Judgments for huge sums two-a-penny at Commercial Court

 

The judge told the court that 91 cases had built up for his next day of hearings on Monday, writes UNA McCAFFREYat the Commercial Court

IT DOESN’T take long to lose a few million euro in the Commercial Court these days, a lesson definitively learned yesterday by Matt Brennan of Williamstown, Co Galway.

Within 30 minutes of the court being put in session by Mr Justice Peter Kelly, a judgment for €2,023,883.18 had been registered against Mr Brennan for the benefit of Bank of Scotland (Ireland).

It was the kind of judgment that’s two-a-penny in Mr Justice Kelly’s court at the moment, but which will presumably cause serious upset to Mr Brennan, who is aged 33 and is no longer involved with the business which gave rise to the liability.

He set up Brennan Brothers Plant and Machinery Sales in Ballinasloe in 2004 and sold it last year for €500,000 to a Joseph Bowes.

The essence of Mr Brennan’s argument before the court was that when the business was sold, his legal obligation to honour guarantees relating to leasing agreements with the bank also passed on.

He had not understood “the onerous obligation” of the guarantees, his counsel said.

It was ruled that Mr Brennan had never been released from his guarantees and was therefore still liable to pay. Judgment was entered and Mr Brennan became another name in the records of the Commercial Court.

Mr Justice Kelly then moved on to AIB, which was seeking a judgment of €3.58 million against Simon Kelly and his developer father Paddy, who are by now veterans of the Commercial Court.

Technical argument moved back and forth between barristers on both sides, as a sense of resignation began building on the face of a judge who had earlier repeatedly told the court that no fewer than 91 cases had built up for his consideration on his next day in court on Monday.

Yesterday, the question was one of liability for an overdraft relating to the now-failed Thomas Read pub group. Counsel for the Kellys tiptoed around whether or not a proper contract existed over their guarantees for the overdraft. If a contract didn’t exist, then the guarantees would be open to challenge. It was “first-year law”, the judge later remarked, after observing that the nature of the arguments was akin to “angels on the head of a pin”.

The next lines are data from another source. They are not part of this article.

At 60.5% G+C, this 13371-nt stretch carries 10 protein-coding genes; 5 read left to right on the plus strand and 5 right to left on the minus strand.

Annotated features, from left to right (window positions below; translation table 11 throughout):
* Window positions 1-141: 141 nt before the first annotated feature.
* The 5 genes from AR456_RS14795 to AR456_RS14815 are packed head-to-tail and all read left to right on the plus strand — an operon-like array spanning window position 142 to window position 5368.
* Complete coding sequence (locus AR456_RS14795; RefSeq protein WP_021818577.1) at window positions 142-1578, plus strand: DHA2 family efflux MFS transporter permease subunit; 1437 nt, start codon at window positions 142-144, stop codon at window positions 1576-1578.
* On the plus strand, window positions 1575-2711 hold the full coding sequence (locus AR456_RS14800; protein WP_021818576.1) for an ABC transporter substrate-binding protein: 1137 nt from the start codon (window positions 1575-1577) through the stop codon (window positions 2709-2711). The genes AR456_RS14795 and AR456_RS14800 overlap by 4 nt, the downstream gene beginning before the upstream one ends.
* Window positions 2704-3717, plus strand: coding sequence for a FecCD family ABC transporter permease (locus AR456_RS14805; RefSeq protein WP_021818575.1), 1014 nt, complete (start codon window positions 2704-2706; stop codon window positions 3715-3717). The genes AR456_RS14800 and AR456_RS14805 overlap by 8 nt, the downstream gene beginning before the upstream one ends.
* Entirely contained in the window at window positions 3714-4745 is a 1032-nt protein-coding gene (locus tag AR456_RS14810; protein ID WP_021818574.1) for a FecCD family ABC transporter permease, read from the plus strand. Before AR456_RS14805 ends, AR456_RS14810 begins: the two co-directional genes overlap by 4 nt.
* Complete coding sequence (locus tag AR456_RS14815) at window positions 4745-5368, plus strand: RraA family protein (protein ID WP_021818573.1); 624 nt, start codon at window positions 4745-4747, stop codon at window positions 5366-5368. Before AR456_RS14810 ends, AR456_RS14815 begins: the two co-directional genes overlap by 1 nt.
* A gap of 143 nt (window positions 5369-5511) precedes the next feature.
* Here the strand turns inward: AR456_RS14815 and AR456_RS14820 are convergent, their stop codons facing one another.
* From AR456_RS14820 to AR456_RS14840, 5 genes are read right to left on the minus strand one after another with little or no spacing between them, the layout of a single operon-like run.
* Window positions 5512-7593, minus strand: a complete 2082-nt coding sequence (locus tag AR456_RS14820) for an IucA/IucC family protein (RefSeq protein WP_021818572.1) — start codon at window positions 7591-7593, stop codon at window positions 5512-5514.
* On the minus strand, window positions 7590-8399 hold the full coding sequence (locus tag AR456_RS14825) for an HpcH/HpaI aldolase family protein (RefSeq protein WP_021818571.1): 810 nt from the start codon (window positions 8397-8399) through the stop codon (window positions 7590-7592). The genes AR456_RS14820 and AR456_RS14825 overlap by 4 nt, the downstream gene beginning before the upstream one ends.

He pointed out that the bank’s money had been used to run the Thomas Read group and “arguably the bank was too generous”.

He also made no secret of his dislike of the technical defence being put forward by the Kellys, describing it as “about as unattractive a form of defence as I’ve seen for a long time”.

Still, he said, an unattractive defence could win the day if it also had merit. Alas for the Kellys in this instance, merit was judged to be absent, and AIB won the day.

Next up was Peter Haydon, a businessman from Killiney in Dublin who is being sued by investors for more than €7.6 million. He had been in court some weeks previously, but his company, Haydon Private Clients, had since gone into provisional liquidation, leaving him to face the matter alone.

The meat of the case, a property purchase in Ukraine, did not feature yesterday, perhaps luckily for Mr Haydon, who was representing himself against a phalanx of barristers. He informed the court that he may be able to draw on some legal services “as a favour”, but for now he could not afford to do anything but stand up in the Commercial Court on his own.

“If I had the money I would’ve had legal representation,” he said.

At issue was discovery, and Mr Justice Kelly took some trouble to explain to Mr Haydon what would be required of him if he agreed to give discovery to the various parties suing him.

Failure to comply with discovery orders would lead to contempt of court, Mr Haydon was told.

The businessman said he had “no idea” how long discovery would take, prompting Mr Justice Kelly to impose a deadline of the end of September.

“You should if you can at all get yourself some advice on this,” he said, later suggesting to the businessman and the various parties on the other side that they should consider holding “sensible discussions”.

“This is a miserable business for everyone,” said Mr Justice Kelly, telling Mr Haydon he was “swimming in very choppy waters alone”. The judge said he could not act as a mediator, and nor could he provide legal advice for Mr Haydon.

“It’s a mess, isn’t it?” he remarked, before formalising the orders for discovery and moving on to the next matter before him.